On Earth Day, April 22, 2017, researchers, educators, students, and citizen scientists all over the world will take to the streets in celebration of science. The March for Science is an international, nonpartisan event organized to “champion robustly funded and publicly communicated science as a pillar of human freedom and prosperity.” The movement has attracted broad support from over 60 partner organizations, including the American Association for the Advancement of Science (AAAS), Sigma Xi, and the Union of Concerned Scientists. The ACRL Board of Directors voted to partner with the March for Science and encourages ACRL members to attend.
The main event will be held in Washington D.C. at 10 a.m. with a teach-in and rally on the National Mall, followed by a march through the streets of DC. More than 400 satellite marches have also been organized in all 50 states, 40 countries, and across 6 continents.
Librarians will be well-represented at the march in D.C. and the satellite marches, to express their support for open scientific communication and evidence-based decision making.
When asked why they intend to march, these librarians responded:
“Stifling open communication of science limits the public’s right to know, with serious consequences for poor policy making and uninformed decisions regarding research funding, negligent enforcement of environmental regulations (or outright loss of environmental oversight), and nearly every aspect of everyday living. From the technology of the internet to basic agricultural practices, poor management of the science enterprise will adversely affect health and wellness, nutrition, education, the environment, innovation, job creation and production, and creativity, to name just a few areas of influence.” – Alison Ricker, Oberlin College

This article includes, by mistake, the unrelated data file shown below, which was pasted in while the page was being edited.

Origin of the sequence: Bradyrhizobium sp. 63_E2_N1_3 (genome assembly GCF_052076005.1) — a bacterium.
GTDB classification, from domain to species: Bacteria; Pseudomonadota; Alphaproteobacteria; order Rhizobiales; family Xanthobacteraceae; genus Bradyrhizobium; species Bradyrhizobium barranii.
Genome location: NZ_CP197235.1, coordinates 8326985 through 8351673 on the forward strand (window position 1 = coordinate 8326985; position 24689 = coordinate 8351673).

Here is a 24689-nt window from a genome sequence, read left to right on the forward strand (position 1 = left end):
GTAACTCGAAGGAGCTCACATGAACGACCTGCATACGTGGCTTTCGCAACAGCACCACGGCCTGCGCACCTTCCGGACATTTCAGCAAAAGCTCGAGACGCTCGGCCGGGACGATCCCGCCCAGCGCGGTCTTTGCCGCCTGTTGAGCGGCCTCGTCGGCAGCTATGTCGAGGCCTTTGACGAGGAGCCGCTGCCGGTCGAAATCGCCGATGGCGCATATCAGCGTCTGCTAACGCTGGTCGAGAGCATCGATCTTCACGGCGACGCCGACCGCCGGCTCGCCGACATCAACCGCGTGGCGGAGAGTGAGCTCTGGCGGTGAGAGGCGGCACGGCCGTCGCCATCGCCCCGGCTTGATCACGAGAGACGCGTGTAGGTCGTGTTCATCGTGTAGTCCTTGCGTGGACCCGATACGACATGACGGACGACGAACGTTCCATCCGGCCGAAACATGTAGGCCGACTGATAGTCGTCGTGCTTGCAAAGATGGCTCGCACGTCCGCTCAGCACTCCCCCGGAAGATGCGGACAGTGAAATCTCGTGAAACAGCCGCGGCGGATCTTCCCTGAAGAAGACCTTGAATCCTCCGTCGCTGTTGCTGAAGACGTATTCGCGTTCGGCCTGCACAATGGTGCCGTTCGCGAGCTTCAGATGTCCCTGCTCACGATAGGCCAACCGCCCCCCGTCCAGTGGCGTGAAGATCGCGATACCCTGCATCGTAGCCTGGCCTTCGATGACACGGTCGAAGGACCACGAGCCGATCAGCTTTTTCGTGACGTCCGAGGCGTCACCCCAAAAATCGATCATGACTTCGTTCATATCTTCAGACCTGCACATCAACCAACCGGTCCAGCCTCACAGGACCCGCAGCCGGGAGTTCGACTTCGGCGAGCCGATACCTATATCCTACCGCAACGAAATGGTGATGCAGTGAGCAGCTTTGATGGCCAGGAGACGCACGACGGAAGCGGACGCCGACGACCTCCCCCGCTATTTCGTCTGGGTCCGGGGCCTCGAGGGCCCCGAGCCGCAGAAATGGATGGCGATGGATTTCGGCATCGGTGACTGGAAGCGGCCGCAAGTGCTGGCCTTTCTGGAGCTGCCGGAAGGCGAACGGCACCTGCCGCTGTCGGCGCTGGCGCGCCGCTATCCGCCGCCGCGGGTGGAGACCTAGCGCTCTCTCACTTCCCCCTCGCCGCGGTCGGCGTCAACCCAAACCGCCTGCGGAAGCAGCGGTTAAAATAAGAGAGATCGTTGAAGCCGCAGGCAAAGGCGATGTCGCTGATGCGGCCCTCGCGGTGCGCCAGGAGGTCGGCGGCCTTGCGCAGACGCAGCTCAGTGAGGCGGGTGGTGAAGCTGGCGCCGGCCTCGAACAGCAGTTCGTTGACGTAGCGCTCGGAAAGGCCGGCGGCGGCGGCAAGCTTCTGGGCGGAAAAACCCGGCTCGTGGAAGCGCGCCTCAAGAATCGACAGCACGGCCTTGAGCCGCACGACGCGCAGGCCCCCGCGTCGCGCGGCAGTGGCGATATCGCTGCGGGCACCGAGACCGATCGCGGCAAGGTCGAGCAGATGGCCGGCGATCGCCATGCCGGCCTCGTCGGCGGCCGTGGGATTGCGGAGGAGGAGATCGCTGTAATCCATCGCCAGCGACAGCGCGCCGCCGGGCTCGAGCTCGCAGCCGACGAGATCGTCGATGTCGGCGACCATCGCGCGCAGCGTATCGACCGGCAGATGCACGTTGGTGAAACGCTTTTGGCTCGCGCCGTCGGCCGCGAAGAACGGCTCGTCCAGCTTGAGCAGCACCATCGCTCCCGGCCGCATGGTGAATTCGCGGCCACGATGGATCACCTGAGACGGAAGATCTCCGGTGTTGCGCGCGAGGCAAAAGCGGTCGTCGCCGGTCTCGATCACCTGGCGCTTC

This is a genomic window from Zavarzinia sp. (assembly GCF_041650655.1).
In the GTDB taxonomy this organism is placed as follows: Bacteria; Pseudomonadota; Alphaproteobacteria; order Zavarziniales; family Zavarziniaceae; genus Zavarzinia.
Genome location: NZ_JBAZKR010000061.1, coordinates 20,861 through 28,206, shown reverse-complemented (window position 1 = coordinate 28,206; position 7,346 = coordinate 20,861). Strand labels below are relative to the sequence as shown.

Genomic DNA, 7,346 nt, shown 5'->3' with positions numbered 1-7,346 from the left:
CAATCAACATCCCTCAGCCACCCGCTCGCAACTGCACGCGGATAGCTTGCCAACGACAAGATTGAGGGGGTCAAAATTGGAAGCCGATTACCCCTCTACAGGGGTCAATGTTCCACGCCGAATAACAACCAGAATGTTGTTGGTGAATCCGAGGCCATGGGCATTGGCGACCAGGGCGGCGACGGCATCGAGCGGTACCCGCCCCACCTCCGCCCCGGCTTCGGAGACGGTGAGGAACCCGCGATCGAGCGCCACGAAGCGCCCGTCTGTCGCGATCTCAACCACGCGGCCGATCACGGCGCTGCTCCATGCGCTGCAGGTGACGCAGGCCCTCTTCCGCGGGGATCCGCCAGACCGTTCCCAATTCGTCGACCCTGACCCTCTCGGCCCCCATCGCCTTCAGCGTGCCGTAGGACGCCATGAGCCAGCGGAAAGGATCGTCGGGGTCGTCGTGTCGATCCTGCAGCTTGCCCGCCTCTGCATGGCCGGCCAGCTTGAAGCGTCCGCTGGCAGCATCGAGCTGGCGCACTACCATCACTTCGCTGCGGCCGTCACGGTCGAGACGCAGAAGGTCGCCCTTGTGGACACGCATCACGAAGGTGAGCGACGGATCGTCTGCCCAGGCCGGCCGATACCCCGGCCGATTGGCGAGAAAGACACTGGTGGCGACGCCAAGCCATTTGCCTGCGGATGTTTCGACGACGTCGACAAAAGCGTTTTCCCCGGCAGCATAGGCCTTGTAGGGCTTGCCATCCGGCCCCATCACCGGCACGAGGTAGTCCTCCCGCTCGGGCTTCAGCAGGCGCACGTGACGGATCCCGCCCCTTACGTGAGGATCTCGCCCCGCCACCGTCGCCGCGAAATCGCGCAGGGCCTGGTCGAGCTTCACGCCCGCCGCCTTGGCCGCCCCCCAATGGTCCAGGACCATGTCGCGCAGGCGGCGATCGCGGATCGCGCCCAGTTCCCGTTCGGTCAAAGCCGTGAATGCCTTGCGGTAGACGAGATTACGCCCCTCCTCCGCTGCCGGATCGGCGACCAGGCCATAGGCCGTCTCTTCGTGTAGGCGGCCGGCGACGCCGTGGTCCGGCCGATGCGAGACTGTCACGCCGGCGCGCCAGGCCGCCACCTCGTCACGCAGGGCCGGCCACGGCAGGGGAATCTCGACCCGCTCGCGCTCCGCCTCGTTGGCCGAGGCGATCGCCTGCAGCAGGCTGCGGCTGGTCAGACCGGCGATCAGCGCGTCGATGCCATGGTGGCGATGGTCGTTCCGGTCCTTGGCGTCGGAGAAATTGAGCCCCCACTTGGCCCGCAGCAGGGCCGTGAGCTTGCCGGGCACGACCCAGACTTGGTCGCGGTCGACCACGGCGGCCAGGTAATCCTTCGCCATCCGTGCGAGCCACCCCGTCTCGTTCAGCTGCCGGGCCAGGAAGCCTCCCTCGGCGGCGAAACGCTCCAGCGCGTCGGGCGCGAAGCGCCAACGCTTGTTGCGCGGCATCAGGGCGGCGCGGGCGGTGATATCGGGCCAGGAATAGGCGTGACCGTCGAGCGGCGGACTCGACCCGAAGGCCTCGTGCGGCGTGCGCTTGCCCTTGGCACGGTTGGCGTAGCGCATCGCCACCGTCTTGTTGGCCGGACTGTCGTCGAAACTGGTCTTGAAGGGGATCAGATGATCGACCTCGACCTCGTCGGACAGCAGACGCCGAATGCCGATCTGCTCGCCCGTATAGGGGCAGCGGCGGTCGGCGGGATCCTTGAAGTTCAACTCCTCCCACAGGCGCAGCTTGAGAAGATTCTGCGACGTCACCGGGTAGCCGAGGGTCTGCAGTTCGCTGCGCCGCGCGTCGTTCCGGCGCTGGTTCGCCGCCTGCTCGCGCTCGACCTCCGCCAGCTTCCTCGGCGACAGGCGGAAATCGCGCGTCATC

“I think evidence-based decision making is vitally important to democracy so any attempt to undermine science also attempts to undermine at least part of the foundations of democracy.”- John Dupuis, York University
“I’m a former scientists turned librarian, and I strongly believe that science literacy goes hand in hand with information literacy. The rise of people who refute facts – or believe in alternative facts – is distressing to me, as I believe we as a society can never reach our full potential without accepting certain basic, proven concepts.” – Maggie Savidakis-Dunn, Shippensburg University
“All information is not created equal – ignorance is not as good as knowledge, and “alt-facts” are not as good as facts. We have a responsibility as librarians to advocate for the truth and for the uncensored distribution of scientific data and communication.” – Emma Oxford, James Madison University
“I’m a science librarian. Scientific information and resources are put through a gauntlet of peer-review, and to say that such scientific studies cannot be trusted after going through that process is willful ignorance. As managers of information, we have to come together with scientists and clearly assert that things CAN be known – facts about our universe CAN be established beyond reasonable doubt – if we use appropriate, collaborative, scientific methods for gathering and analyzing data.” – Camille Mathieu, Jet Propulsion Laboratory
“Because I believe that science represents the future of America, and I believe in the privilege of exercising my voice as a citizen and supporter of science.” – Rachel Borchardt, American University
Join your library colleagues and march to celebrate the impact of science in our lives.
April 18 Update: John Dupuis (@dupuisj), Science and Engineering Librarian at York University, will be speaking at the March for Science Toronto.